4 Microsoft Virtualization, Cloud Products That Matter
A quick look at a quartet of key virtualization and cloud-building tools in the Microsoft portfolio.
Here's my take on four key Microsoft products that will be key to virtualization and cloud-building initiatives:
App-V: App-V is an application virtualization and streaming solution that was acquired by Microsoft during the acquisition of Softricity in 2006. App-V matters because overall, it enhances Microsoft's role as a virtualization player, while more specifically, it has matured to the point where it is being plugged into multi-vendor virtualization solutions with heavy hitters like VMware, Citrix, and AppSense.
Windows Server 2008 R2 SP1: Windows Server 2008 R2 SP1 is the departure point for Microsoft virtualization because it contains a free version of Hyper-V, which is finding its way into more and more multi-hypervisor environments. Hyper-V may be starting out in test and dev deployments, but it is increasingly working its way into production scenarios. Oh, and it's cheap.
Windows Azure: Microsoft's Platform-as-a-Service (PaaS) cloud offering matters because enables users to develop, run and replicate their applications in Microsoft datacenters around the world. It also acts as a counterpoint to VMware's Cloud Foundry, an open source PaaS application development platform for cloud service providers. A couple of years ago, Redmond claimed there are tens of thousands of Azure users, a number that has no doubt grown significantly in the mean time.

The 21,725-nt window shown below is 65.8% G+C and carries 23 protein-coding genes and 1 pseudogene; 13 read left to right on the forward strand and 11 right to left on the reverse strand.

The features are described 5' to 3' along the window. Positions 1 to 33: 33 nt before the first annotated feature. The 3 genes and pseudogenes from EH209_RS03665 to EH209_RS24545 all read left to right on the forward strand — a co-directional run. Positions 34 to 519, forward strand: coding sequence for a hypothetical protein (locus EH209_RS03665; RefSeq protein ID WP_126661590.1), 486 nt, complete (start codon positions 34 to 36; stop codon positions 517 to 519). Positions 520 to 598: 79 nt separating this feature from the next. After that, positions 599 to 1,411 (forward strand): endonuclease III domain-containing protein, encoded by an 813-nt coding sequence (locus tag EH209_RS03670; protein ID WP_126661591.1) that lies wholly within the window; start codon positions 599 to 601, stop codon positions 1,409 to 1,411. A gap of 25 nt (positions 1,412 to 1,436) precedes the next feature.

System Center: The multi-faceted System Center suite matters because it is the management anchor for Microsoft's virtualization and cloud initiatives. According to some observers, the upcoming System Center 2012 is a better value than, and an equal competitor to, VMware's vCenter. In addition, the 2012 version will also enable users to build private clouds and manage Citrix XenServer, in addition to Hyper-V and ESX.
About the Author
Bruce Hoard is the new editor of Virtualization Review. Prior to taking this post, he was founding editor of Network World and spent 20 years as a freelance writer and editor in the IT industry.